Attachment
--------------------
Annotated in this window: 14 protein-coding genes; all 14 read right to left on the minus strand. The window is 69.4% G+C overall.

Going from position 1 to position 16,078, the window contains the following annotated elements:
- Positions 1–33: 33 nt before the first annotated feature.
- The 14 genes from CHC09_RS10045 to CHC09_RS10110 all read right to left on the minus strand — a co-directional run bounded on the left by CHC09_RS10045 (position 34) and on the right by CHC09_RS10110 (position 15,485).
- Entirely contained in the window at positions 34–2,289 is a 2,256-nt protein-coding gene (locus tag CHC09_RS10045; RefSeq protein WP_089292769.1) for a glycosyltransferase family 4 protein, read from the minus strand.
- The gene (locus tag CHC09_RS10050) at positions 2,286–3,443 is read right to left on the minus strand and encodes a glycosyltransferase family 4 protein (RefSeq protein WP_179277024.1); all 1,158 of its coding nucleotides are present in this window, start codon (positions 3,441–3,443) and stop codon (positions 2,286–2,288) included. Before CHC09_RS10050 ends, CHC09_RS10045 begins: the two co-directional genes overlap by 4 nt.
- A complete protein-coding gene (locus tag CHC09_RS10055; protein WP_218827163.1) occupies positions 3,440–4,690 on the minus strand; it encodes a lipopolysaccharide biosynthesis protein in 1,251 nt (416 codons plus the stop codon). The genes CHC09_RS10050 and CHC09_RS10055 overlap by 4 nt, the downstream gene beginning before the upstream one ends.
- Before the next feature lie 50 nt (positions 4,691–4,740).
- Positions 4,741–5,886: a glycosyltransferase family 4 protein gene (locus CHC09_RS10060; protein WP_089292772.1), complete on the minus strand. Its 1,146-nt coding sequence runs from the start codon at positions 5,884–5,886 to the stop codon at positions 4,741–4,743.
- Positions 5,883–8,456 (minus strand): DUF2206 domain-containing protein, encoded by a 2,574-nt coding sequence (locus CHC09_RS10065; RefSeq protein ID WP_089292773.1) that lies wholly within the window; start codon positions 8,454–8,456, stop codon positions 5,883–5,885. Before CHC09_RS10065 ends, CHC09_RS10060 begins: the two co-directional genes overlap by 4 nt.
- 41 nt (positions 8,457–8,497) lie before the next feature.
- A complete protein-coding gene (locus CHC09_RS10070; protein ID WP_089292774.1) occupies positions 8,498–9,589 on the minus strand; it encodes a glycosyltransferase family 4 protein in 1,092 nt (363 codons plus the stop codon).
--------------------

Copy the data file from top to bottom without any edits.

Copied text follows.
Annotated in this window: 14 protein-coding genes; all 14 read right to left on the minus strand. The window is 69.4% G+C overall.

Going from position 1 to position 16,078, the window contains the following annotated elements:
- Positions 1–33: 33 nt before the first annotated feature.
- The 14 genes from CHC09_RS10045 to CHC09_RS10110 all read right to left on the minus strand — a co-directional run bounded on the left by CHC09_RS10045 (position 34) and on the right by CHC09_RS10110 (position 15,485).
- Entirely contained in the window at positions 34–2,289 is a 2,256-nt protein-coding gene (locus tag CHC09_RS10045; RefSeq protein WP_089292769.1) for a glycosyltransferase family 4 protein, read from the minus strand.
- The gene (locus tag CHC09_RS10050) at positions 2,286–3,443 is read right to left on the minus strand and encodes a glycosyltransferase family 4 protein (RefSeq protein WP_179277024.1); all 1,158 of its coding nucleotides are present in this window, start codon (positions 3,441–3,443) and stop codon (positions 2,286–2,288) included. Before CHC09_RS10050 ends, CHC09_RS10045 begins: the two co-directional genes overlap by 4 nt.
- A complete protein-coding gene (locus tag CHC09_RS10055; protein WP_218827163.1) occupies positions 3,440–4,690 on the minus strand; it encodes a lipopolysaccharide biosynthesis protein in 1,251 nt (416 codons plus the stop codon). The genes CHC09_RS10050 and CHC09_RS10055 overlap by 4 nt, the downstream gene beginning before the upstream one ends.
- Before the next feature lie 50 nt (positions 4,691–4,740).
- Positions 4,741–5,886: a glycosyltransferase family 4 protein gene (locus CHC09_RS10060; protein WP_089292772.1), complete on the minus strand. Its 1,146-nt coding sequence runs from the start codon at positions 5,884–5,886 to the stop codon at positions 4,741–4,743.
- Positions 5,883–8,456 (minus strand): DUF2206 domain-containing protein, encoded by a 2,574-nt coding sequence (locus CHC09_RS10065; RefSeq protein ID WP_089292773.1) that lies wholly within the window; start codon positions 8,454–8,456, stop codon positions 5,883–5,885. Before CHC09_RS10065 ends, CHC09_RS10060 begins: the two co-directional genes overlap by 4 nt.
- 41 nt (positions 8,457–8,497) lie before the next feature.
- A complete protein-coding gene (locus CHC09_RS10070; protein ID WP_089292774.1) occupies positions 8,498–9,589 on the minus strand; it encodes a glycosyltransferase family 4 protein in 1,092 nt (363 codons plus the stop codon).